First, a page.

There were few navigation aids in those days and all coastal vessels had near-misses or strandings; only good luck, sturdy construction and a skilled captain could save a ship that got into trouble - captains like Stephen Tall, Bill Hanning, Daniel Mcphaiden, Edward Tonge, Roert Norman, Alexander Purdie, James Tunbridge, Roderick Currie, Otto Arndt, John Mason and Charles Hayward.

    You will meet the ships, and the captains - good ships and good seaman, they knew their business well.

    NZ$60.00 + delivery.

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    150 YEARS OF NEW ZEALAND SHIPBUILDING - 1795 TO 1945.
    By Miles Hughes, Second Edition. Published in 2014.

    The first European ship to be built with New Zealand timbers was the Fancy, built in Sydney in 1893. A year prior to that,a group of deserted sealers began construction of the first European-built vessel in New Zealand. This schooner was ultimately launched in 1795.

    European settlement of New Zealand began with traders establishming isolated settlements on the coast, often under the protection of the local Maori Chief. With the mountainous interior of the country heavily forested, the only means of travel between these communities was by sea.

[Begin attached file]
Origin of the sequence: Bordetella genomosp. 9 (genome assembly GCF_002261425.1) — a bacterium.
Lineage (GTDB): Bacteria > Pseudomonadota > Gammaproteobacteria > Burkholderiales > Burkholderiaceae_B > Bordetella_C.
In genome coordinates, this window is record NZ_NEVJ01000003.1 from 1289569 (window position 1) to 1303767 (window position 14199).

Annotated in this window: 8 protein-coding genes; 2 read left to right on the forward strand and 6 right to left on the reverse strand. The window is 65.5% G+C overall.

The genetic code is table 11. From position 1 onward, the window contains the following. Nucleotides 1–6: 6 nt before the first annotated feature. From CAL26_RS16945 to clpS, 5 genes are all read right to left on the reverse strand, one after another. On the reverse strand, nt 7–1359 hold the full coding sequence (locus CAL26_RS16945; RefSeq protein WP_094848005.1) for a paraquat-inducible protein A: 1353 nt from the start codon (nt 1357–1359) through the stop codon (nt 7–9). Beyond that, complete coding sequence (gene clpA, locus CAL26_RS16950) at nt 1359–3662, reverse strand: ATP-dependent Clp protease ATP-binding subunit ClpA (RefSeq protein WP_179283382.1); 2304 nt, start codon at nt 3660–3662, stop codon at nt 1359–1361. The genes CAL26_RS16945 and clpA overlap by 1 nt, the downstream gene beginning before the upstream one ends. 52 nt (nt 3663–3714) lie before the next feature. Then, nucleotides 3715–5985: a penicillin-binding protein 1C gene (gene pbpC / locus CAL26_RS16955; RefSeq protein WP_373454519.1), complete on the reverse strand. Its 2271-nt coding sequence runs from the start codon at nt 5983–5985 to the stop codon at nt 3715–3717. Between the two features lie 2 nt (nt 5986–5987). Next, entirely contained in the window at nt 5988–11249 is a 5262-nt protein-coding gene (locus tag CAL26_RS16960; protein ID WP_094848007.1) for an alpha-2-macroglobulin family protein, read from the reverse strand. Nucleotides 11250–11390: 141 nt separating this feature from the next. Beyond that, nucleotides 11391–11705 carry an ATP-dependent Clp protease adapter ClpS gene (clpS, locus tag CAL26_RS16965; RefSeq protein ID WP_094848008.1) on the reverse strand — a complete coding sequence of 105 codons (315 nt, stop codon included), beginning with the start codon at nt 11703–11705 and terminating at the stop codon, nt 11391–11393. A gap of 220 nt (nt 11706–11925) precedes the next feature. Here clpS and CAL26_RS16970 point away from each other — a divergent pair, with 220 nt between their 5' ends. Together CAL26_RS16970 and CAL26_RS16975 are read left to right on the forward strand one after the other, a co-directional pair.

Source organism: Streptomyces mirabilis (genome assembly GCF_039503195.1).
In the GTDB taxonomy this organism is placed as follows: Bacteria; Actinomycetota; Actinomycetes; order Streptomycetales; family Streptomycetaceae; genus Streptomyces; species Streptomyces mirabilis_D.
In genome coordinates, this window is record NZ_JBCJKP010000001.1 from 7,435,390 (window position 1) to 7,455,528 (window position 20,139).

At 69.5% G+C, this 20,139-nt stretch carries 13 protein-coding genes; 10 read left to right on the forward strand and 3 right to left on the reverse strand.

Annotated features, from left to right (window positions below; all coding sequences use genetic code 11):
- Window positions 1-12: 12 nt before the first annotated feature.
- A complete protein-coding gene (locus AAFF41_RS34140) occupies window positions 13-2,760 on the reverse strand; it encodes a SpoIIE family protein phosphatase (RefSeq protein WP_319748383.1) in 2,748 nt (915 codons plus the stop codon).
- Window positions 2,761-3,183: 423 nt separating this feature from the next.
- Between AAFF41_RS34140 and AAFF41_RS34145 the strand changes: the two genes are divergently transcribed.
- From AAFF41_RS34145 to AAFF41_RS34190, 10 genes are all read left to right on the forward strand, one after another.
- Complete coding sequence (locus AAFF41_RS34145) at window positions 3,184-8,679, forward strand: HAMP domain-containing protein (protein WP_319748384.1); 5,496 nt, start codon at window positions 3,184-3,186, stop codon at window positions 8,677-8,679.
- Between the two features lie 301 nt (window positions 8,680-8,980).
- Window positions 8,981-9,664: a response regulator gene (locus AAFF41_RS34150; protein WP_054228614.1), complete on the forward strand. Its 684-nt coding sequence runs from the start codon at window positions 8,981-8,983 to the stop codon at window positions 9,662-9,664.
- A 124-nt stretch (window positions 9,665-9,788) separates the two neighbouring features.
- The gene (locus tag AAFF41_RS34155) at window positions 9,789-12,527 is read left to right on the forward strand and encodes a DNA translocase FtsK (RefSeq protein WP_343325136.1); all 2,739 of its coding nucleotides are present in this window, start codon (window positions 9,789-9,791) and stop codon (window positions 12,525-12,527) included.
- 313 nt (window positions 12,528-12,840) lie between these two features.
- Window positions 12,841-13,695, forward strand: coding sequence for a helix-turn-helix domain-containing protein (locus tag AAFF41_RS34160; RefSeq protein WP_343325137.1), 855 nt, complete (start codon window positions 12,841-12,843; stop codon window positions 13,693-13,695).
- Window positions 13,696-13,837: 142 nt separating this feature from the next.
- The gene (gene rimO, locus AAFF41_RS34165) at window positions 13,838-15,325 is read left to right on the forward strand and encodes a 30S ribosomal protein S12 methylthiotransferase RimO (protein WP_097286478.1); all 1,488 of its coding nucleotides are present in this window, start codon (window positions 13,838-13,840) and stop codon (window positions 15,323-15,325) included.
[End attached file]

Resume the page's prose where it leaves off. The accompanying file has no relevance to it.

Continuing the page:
This (Second Edition) of the book lists more than 1,200 New Zealand Shipbuilders, Shipwrights and boatbuilders, including their biographies and the names and specifications of over 5,600 vessels. The various types of vessels built during this 150 year period include: dinghies, pinnaces, whaleboats, Maori war canoes, ships boats, gigs. barges, punts, dandys, luggers, open sail boats, cutters, ketches, galliots, schooners, topsail schooners, brigs, brigantines, barques, barquentines, fully rigged ships, yawls, scows, dredges, floating cranes, naval patrol boats, tugs, minesweepers and a sbmarine, oli launches, maotor launches and yachts of all types.

    A valuable source of information on New Zealand's maritime history, and for anyone seeking vessel history,or biographical and ancestestoral history.

    NZ$75.00 + Delivery.

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    New Zealand Nautical, Maritime and Boating History. Page one.



    See also: New Zealand Yarns, New Zealand History
    ,New Zealand Gift Books, Merchant Shipping